We constructed forecasts of earnings forecasts using data on 406 firms and forecasts made by 5419 individuals with on average 25 forecasts per individual. We verified previously found predictors, which are the average of the most recent available forecast for each forecaster and the difference between the average and the forecast that this forecaster previously made. We extended the knowledge base by analyzing the unpredictable component of the earnings forecast. We found that for some forecasters the unpredictable component can be used to improve upon the predictable forecast, but we also found that this property is not persistent over time. Hence, a user of the forecasts cannot trust that the forecaster will remain to be of forecasting value. We found that, in general, the larger is the unpredictable component, the larger is the forecast error, while small unpredictable components can lead to gains in forecast accuracy. Based on our results, we formulate the following practical guidelines for investors: (i) for earnings analysts themselves, it seems to be the safest to not make large adjustments to the predictable forecast, unless one is very confident about the additional information; and (ii) for users of earnings forecasts, it seems best to only use those forecasts that do not differ much from their predicted values.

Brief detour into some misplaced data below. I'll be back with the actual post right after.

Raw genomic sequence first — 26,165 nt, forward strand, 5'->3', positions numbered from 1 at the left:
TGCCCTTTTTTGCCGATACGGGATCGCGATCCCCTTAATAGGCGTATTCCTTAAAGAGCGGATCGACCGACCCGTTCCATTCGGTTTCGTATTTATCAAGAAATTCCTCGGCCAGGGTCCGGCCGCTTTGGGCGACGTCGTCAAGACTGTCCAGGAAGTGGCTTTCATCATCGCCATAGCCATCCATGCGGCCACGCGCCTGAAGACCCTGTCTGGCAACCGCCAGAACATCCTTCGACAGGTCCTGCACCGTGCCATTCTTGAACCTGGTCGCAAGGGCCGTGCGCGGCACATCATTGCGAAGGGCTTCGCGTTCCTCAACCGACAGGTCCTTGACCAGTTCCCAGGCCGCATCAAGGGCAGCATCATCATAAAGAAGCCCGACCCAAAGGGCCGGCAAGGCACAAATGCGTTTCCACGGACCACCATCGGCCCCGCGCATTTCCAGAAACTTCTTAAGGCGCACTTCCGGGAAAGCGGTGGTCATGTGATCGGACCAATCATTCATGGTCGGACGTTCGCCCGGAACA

This is an open access article distributed under the Creative Commons Attribution License
which permits unrestricted use, distribution, and reproduction in any medium, provided the original work is properly cited